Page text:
When fans came to the Ringling Bros. and Barnum & Bailey Circus last January, they didn't realize it was the last time anyone would see elephants perform in Tampa.
When fans come to the circus this time, it will be the last time audiences will see anyone perform in Tampa under the Ringling banner. And the performers say they feel the weight of history in this last tour.
The circus will close forever in May after a 146-year run, parent company Feld Entertainment announced this week. That means the five-day run starting Jan. 25 is the final local display of the "Greatest Show on Earth."
"This is your last opportunity to see the circus, and it's important for people to know this is really going to be it," said Melinda Hartline, a spokeswoman for Ellenton-based Feld. "You are still going to get a first-class show. Our performers are all professional and continue to smile, interact and meet with the crowds."
In discussing the closure, CEO Kenneth Feld cited high operating costs and declining ticket sales made worse by the removal of elephants from the show, which Ringling announced as the circus left Amalie Arena in 2016. The circus has spent years fielding pressure from animal rights organizations, which officials deny caused the shutdown.
For guests who haven't been to the circus in awhile, the show will feel distant from the Ringling of a generation ago. Circus managers have attempted to keep up with modern tastes by playing up extreme action sports and stunts like the kind you'd see in the X Games. Called Circus Xtreme, the show has BMX trick riders, trampoline daredevils, parkour acrobatics, a bungee aerial skydiving display and traditional human circus performers like trapeze artists and clowns.
The show also has its first female ringmaster, 35-year-old Florida native Kristen Wilson. The closing of the circus creates yet another distinction for Wilson.
"I will also be the only female ringmaster for Ringling, and furthermore the very last ringmaster in the history of Ringling," she said. "It really is so bittersweet. … I'm the 39th ringmaster. There's been more presidents than there have been ringmasters. So I want to make sure I do my best to represent the incredible history of ringmasters. We want to go out swinging."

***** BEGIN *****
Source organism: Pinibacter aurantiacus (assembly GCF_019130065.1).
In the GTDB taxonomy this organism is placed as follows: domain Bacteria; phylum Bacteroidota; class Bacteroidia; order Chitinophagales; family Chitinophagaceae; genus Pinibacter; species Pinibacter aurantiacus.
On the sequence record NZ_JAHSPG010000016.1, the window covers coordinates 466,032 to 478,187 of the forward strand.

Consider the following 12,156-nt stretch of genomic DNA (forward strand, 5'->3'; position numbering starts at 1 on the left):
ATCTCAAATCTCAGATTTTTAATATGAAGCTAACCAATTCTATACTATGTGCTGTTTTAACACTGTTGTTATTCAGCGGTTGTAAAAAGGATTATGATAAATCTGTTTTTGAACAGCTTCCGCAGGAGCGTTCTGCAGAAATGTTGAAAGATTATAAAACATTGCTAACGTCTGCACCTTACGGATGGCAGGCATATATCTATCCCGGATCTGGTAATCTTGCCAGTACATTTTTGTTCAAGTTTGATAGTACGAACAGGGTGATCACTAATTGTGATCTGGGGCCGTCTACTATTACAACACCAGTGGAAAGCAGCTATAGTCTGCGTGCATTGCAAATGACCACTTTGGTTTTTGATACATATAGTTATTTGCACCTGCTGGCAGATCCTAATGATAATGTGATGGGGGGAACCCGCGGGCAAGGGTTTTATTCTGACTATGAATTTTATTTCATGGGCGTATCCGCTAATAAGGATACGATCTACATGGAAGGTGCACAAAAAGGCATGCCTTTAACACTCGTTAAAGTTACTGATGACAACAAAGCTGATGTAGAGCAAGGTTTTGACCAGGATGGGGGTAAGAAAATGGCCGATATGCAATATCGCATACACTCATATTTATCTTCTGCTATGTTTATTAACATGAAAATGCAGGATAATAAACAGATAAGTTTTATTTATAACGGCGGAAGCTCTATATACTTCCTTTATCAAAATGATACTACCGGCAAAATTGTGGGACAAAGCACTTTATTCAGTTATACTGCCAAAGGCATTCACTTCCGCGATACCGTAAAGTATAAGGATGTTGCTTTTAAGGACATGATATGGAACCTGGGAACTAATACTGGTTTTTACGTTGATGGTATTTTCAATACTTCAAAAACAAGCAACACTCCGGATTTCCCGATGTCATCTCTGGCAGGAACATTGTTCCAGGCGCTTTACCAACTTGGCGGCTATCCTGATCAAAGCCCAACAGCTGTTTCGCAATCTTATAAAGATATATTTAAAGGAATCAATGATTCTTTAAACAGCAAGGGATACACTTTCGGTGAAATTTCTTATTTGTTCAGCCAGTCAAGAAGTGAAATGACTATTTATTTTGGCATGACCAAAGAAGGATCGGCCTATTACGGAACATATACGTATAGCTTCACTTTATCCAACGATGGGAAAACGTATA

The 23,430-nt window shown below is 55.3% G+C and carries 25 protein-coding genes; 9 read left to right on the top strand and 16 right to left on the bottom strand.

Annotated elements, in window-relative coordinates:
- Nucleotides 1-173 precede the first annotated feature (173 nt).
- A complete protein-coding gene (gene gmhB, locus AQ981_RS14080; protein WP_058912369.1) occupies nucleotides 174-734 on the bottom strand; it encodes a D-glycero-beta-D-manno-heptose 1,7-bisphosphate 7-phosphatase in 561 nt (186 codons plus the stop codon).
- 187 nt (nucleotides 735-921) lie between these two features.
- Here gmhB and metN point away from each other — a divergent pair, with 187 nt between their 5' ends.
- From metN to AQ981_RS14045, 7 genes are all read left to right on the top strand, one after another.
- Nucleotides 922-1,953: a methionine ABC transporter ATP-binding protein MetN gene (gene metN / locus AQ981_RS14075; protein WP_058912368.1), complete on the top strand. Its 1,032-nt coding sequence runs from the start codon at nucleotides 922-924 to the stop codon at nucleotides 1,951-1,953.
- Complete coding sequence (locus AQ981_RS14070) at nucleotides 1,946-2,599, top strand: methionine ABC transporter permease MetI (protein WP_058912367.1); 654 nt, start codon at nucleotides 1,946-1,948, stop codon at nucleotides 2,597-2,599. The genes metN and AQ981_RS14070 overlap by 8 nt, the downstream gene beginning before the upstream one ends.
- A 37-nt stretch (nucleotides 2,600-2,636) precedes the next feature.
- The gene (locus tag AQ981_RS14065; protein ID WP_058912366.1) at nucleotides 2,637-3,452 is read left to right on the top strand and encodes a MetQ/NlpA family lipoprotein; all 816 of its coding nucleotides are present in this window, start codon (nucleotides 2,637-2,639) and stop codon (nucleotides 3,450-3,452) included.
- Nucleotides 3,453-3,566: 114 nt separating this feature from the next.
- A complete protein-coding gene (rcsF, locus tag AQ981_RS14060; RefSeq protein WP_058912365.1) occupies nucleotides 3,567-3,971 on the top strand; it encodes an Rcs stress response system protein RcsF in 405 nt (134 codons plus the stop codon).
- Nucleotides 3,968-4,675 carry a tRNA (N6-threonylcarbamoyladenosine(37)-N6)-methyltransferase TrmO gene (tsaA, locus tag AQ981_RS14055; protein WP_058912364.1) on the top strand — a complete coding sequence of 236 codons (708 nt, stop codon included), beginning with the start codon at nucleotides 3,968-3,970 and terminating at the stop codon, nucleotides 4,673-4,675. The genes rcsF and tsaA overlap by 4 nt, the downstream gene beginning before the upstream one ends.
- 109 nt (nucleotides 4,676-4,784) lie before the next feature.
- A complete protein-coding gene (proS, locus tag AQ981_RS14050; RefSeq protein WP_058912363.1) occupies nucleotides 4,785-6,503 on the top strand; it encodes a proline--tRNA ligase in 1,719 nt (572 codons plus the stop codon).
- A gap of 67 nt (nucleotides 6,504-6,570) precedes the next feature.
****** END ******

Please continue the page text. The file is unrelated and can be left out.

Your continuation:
Knowing that the end is near has made performers aware of their role in history, said Ivan Vargas, 26, a Tampa native who is a star of Clown Alley and a sixth generation circus performer.
"The news hit us hard," he said. "I can't lie about that. But it still is the circus, and we are still very fortunate that we have four months left and we get to show everybody who goes to those shows how special this show is."
Tabayara "Taba" Maluenda, the Ringling's popular Chilean tiger trainer, said the circus of today is "completely different" than the one the sixth-generation circus performer grew up in.
"With the TV and the media, people forget this beautiful profession," he said in an interview before the announcement was made that the circus was ending.
The show still has his tigers and camels and trained dogs — almost 50 animals overall. But unlike the circus productions a generation ago, this one has shorter acts and a quicker pacing to keep up with today's attention spans.
Maluenda, 45, is Ringling's first Latino tiger trainer, coming from a long line of circus people in Chile. His grandfather was a circus animal trainer, and Maluenda has been getting into cages with lions and tigers since he was 13. He travels with 16 Bengal tigers in a range of colors, raising them since they were cubs. The highlight of his act is when he asks a 350-pound tiger for a kiss, and the huge striped head meets his for a peck on the lips.
You can meet the last of the circus performers in the free pre-show held before every performance. Come an hour early to interact, see animals up close, try on costumes and learn circus skills like juggling.
"It's one of my favorite parts, actually, the pre-show," said Vargas, who has worked as a clown for nine years. "I like how as performers, clowns get to break that fourth wall and interact with the audience."
The shows since the closure announcement Saturday have been packed, both Vargas and Wilson said, though Feld declined to disclose sales figures. The show in Orlando on Sunday after the announcement was a tough one to get ready for.
"I felt like I weighed 1,000 pounds," Vargas said, "like I couldn't move my feet walking into the arena."
But then he saw the audience, the sea of smiling faces. The roar of response when he called out, "Are you ready Orlando?" took him back.
"The energy was just amazing. I'll never forget that feeling of thousands of people cheering and feeling that energy as long as I live."
Contact Sharon Kennedy Wynne at firstname.lastname@example.org. Follow @SharonKWn.